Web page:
The company will be Maggie Valley’s first manufacturer and also its first distillery. Angel plans to open his new business venture in the former Carolina Nights dinner theater building located at 3732 Soco Road to produced craft spirits, including corn whiskey, bourbon, flavored moonshines and vodka. While the main business is manufacturing, there will also be a retail and tasting room component.
Even though the property is zoned commercial, Angel had to request a special exception because a distillery is not a specific use listed in the town’s land development ordinance. However, all the board members, staff and many residents said it would fit perfectly with Maggie’s moonshine making heritage and tourism economy.
“When I look at the tourist industry, this project is important because it’s the newest and most innovative business to come our way,” said Maggie Valley native Amy White, who is also a friend of Angel’s. “Dave is focused and dedicated to his career and family and I feel like he’d give the same amount of dedication to this valley.”
The town’s special exception process requires a semi-judicial public hearing process where the details of the project are laid out and the public has a chance to weigh in before the board makes a decision. Town Planner Andrew Bowen said he worked closely with Angel on ironing out details and feels confident the project would not cause adverse effects on the valley, which is what must be shown to issue the special permit.
“Alcohol sales and consumption is truly not what we’re here to talk about,” Bowen pointed out. “If someone put a sprinkler system in that building they could open a bar or night club without having to get special permission from the town. We’re here more to talk and consider the manufacturing side of this industry.”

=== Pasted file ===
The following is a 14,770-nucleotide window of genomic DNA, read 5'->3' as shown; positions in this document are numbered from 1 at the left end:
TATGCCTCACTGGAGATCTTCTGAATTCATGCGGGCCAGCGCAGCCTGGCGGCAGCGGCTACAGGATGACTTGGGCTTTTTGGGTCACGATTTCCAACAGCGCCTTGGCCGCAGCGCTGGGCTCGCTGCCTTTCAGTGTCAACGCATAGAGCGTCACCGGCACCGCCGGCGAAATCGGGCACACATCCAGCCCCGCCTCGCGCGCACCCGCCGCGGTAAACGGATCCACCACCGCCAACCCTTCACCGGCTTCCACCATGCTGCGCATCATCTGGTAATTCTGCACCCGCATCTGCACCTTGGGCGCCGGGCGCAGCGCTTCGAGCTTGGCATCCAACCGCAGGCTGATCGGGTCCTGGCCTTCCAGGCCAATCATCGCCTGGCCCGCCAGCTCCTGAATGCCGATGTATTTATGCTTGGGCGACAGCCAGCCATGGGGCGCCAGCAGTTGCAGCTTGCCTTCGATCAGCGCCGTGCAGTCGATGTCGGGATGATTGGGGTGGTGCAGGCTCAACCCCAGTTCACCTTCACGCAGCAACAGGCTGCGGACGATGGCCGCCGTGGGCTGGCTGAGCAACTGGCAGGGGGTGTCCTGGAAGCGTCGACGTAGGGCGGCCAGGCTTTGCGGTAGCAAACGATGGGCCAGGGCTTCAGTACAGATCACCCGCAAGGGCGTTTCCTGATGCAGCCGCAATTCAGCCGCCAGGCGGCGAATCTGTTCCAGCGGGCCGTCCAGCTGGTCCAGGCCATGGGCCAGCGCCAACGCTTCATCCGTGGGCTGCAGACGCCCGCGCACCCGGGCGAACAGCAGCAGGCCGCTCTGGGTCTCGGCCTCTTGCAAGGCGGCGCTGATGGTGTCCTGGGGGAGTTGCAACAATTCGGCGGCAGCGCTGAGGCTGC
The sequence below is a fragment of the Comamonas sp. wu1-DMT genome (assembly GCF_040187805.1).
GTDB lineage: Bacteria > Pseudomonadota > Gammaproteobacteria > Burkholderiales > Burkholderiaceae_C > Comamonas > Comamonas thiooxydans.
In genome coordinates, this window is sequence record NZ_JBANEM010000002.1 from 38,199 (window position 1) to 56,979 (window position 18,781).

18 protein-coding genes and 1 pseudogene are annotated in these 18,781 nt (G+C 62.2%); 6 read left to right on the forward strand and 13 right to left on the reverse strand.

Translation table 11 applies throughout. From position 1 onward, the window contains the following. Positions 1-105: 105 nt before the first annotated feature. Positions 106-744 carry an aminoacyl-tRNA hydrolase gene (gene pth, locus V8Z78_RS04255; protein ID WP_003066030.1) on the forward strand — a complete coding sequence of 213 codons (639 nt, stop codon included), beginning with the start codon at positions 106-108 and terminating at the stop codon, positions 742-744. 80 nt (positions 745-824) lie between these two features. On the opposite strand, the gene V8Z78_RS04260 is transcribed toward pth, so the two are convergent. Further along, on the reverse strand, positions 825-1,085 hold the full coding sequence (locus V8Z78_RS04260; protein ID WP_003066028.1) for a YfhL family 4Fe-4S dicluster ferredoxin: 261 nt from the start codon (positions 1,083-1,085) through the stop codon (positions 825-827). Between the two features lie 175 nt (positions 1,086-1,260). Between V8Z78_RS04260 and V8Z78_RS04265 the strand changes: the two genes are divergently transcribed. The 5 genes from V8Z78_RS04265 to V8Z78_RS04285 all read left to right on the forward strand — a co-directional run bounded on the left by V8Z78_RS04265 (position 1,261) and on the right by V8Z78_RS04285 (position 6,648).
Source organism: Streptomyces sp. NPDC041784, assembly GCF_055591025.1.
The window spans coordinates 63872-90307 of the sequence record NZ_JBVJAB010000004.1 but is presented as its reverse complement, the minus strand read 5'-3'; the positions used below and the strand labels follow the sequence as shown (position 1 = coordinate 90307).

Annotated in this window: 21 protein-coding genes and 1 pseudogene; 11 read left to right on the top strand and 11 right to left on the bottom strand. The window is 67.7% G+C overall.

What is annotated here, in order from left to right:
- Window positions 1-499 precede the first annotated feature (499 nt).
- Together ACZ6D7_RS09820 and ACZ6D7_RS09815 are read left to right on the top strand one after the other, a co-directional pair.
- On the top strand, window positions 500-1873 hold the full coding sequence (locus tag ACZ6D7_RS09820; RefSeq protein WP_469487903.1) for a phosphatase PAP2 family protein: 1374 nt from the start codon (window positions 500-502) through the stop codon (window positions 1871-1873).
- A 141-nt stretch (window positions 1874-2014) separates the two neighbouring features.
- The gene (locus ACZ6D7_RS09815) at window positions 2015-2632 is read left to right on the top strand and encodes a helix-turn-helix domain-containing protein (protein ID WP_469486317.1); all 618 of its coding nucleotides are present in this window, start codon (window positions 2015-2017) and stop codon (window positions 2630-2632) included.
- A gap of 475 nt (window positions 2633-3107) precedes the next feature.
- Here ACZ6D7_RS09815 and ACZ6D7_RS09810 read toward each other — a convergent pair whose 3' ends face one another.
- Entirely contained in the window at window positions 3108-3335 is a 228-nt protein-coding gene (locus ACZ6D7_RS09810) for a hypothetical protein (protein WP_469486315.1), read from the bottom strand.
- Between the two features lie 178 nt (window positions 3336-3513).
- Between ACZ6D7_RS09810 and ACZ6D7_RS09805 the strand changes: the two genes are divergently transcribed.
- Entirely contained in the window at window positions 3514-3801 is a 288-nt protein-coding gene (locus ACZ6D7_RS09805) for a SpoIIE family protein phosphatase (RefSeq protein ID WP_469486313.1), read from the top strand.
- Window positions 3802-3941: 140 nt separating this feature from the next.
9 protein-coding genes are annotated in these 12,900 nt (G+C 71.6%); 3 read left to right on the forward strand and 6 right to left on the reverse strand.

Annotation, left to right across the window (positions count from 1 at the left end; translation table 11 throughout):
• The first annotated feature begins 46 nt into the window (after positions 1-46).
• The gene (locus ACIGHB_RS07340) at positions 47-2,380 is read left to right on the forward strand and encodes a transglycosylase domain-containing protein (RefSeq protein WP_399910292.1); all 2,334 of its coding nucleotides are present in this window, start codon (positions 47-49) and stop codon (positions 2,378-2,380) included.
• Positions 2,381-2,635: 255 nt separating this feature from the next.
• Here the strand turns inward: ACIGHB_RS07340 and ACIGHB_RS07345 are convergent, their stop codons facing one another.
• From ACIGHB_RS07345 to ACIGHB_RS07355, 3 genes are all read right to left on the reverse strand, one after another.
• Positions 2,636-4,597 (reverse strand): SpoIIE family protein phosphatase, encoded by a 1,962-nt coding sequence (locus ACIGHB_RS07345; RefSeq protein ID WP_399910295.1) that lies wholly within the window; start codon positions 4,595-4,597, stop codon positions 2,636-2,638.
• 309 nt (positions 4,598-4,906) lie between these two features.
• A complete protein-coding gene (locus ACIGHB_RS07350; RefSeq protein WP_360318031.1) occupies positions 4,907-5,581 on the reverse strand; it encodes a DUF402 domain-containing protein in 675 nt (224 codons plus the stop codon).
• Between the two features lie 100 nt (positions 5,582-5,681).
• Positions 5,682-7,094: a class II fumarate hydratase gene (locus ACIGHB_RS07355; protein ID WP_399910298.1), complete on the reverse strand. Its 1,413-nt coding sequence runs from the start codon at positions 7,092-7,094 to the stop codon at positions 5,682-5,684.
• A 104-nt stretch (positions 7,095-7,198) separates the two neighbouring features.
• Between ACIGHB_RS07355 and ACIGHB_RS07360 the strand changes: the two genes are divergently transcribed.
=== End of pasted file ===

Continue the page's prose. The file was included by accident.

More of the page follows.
Bowen said Angel had a detailed business plan and financial projections and planned to do major renovations to the interior of the building to make it suit his needs. Traffic volumes will not be a problem with the 93 available parking spots on the property. Bowen said it would probably generate much less traffic counts than Carolina Nights did when it operated.
As for environmental concerns, Bowen said there was no evidence or concern that the distillery would create nuisance noise or smells during production. All refuge will be contained and shielded from the public eye and spent grain from production will be donated to farmers. All of the utilities he needs — water, trash and sewer — can easily be supplied by the town.
The building is located in a mixed-use area with several abutting residential properties behind it, a church adjacent to the property and other commercial businesses across the street. Bowen said the state requires distilleries to be at least 50 feet away from any religious institution. The distillery would be 212 feet away from the Maggie Valley First Baptist Church’s fellowship hall and 470 feet away from the main sanctuary. Salty Dog’s Seafood and Grill across the street has a bar and has been operating 380 feet away from the church for many years. Angel has spoken to all the adjoining property owners and received positive feedback on the project.
Based on Bowen’s findings, he said the Maggie Valley Planning Board recommended that the board of aldermen approve the permit.
“The distillery will not adversely affect the public interest — it’s in a commercial district and tourism is a large part of Maggie’s economy,” Bowen said. “It’s vital in any small town economics to diversify the economy.”